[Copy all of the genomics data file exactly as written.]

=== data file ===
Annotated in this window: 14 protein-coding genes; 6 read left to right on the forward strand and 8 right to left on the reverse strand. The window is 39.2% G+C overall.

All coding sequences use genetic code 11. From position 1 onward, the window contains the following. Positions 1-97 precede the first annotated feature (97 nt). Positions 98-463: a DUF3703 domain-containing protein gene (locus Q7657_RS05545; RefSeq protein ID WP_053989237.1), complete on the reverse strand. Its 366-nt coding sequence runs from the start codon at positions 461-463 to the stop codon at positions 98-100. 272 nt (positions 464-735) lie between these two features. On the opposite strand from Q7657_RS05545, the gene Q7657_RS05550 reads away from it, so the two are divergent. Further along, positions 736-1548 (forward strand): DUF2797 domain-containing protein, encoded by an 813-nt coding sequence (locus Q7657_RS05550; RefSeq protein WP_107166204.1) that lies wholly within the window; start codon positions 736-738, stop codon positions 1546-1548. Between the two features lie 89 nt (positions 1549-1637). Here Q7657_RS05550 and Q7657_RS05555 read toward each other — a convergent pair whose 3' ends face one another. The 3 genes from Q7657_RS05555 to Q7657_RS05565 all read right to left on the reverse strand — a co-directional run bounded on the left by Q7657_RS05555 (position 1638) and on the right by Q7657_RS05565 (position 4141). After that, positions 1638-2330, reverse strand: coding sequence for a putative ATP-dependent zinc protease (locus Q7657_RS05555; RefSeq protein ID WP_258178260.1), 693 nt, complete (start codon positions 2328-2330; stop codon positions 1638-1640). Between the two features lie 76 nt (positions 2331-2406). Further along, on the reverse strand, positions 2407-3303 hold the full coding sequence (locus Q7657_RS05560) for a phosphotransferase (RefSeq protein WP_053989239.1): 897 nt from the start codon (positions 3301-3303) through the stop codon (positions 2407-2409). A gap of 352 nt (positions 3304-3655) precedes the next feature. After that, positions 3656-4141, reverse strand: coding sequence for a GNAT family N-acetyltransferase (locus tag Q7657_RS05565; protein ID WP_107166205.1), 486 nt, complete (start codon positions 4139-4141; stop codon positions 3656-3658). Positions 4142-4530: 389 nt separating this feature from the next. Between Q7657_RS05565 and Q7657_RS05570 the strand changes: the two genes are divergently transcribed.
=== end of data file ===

Annotated in this window: 14 protein-coding genes; 6 read left to right on the forward strand and 8 right to left on the reverse strand. The window is 39.2% G+C overall.

All coding sequences use genetic code 11. From position 1 onward, the window contains the following. Positions 1-97 precede the first annotated feature (97 nt). Positions 98-463: a DUF3703 domain-containing protein gene (locus Q7657_RS05545; RefSeq protein ID WP_053989237.1), complete on the reverse strand. Its 366-nt coding sequence runs from the start codon at positions 461-463 to the stop codon at positions 98-100. 272 nt (positions 464-735) lie between these two features. On the opposite strand from Q7657_RS05545, the gene Q7657_RS05550 reads away from it, so the two are divergent. Further along, positions 736-1548 (forward strand): DUF2797 domain-containing protein, encoded by an 813-nt coding sequence (locus Q7657_RS05550; RefSeq protein WP_107166204.1) that lies wholly within the window; start codon positions 736-738, stop codon positions 1546-1548. Between the two features lie 89 nt (positions 1549-1637). Here Q7657_RS05550 and Q7657_RS05555 read toward each other — a convergent pair whose 3' ends face one another. The 3 genes from Q7657_RS05555 to Q7657_RS05565 all read right to left on the reverse strand — a co-directional run bounded on the left by Q7657_RS05555 (position 1638) and on the right by Q7657_RS05565 (position 4141). After that, positions 1638-2330, reverse strand: coding sequence for a putative ATP-dependent zinc protease (locus Q7657_RS05555; RefSeq protein ID WP_258178260.1), 693 nt, complete (start codon positions 2328-2330; stop codon positions 1638-1640). Between the two features lie 76 nt (positions 2331-2406). Further along, on the reverse strand, positions 2407-3303 hold the full coding sequence (locus Q7657_RS05560) for a phosphotransferase (RefSeq protein WP_053989239.1): 897 nt from the start codon (positions 3301-3303) through the stop codon (positions 2407-2409). A gap of 352 nt (positions 3304-3655) precedes the next feature. After that, positions 3656-4141, reverse strand: coding sequence for a GNAT family N-acetyltransferase (locus tag Q7657_RS05565; protein ID WP_107166205.1), 486 nt, complete (start codon positions 4139-4141; stop codon positions 3656-3658). Positions 4142-4530: 389 nt separating this feature from the next. Between Q7657_RS05565 and Q7657_RS05570 the strand changes: the two genes are divergently transcribed.